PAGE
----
Translating a vision into a piece of art

I remarked here on Monday that the last week zipped by in the blink of an eye. This week proved no less ephemeral. Two blinks — an eyeful of movies — and here we are at the weekend. What did I do in the past four days? I spent time with friends, ate some good meals, did yoga, and wrote whenever I could… which wasn’t nearly as much as I wanted to be doing. I rewatched two fun movies from my childhood, and discovered the most amazing, quirky, delightful French film: Micmacs.


I’ve noted before how much I love it when I find artists whose vision and judgment I trust. I can just sit back and enjoy being dazzled and entertained. Micmacs was such a film for me, as I suspected it would be from the moment I watched the trailer and took in the visual style and the music.

As an artist, I always wonder: how does someone create a complete and engaging world from such peculiar parts? The film is whimsical and strange; how does one translate that particular perspective into something that’s accessible by other people? These are questions that have been badgering me for months. There are such original things in my head, but I don’t know how to get them out. Perhaps it’s even more of a challenge for a filmmaker, since he must first convey his vision to his team, and then has to trust that they will go forward with that vision understood. Well, but that’s the challenge of art, isn’t it? To take what exists in my brain and imagination alone, and unveil it for the rest of the world to see and maybe believe? It’s no small thing!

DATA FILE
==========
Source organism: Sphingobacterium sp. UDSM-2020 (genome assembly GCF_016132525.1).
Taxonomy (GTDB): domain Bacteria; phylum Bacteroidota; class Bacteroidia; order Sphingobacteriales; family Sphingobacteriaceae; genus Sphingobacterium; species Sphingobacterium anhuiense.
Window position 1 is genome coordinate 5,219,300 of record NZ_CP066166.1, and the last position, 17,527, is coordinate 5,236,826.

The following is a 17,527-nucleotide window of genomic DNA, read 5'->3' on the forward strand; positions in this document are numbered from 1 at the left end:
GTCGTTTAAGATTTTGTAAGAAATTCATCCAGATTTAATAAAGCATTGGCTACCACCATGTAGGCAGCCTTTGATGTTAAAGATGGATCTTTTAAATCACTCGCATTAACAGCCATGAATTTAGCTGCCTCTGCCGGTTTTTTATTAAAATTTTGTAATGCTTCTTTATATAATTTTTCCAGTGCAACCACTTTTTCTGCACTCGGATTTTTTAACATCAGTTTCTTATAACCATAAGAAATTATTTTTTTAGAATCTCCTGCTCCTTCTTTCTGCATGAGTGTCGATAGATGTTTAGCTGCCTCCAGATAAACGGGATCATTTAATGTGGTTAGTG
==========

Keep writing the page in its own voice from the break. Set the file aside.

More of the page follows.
On that note, I have been revising my manuscript for VONA, which is due “by the 7th” (what does that mean? I never know. Does that mean “before tomorrow,” ie, midnight tonight, or “by the end of tomorrow,” ie midnight tomorrow?). To my slight surprise, I like what the manuscript is becoming — but this means I’m dissatisfied with it. Not liking it would mean despair, but liking it means work. I begin to see what I have to do to this before it satisfies me, and it’s going to be much longer and more involved than I realized. Virginia Woolf wrote that one has to write it all out before one knows what to leave out, and I can see that’s going to be true here. It’s going to be a very complicated writing process, but in a way that lets me off the hook for VONA; there’s no way I’m going to be able to submit anything even vaguely finished, so I can just accept that it’s going to be rough. It’d be rough even if I had until the end of the month. So it is what it is.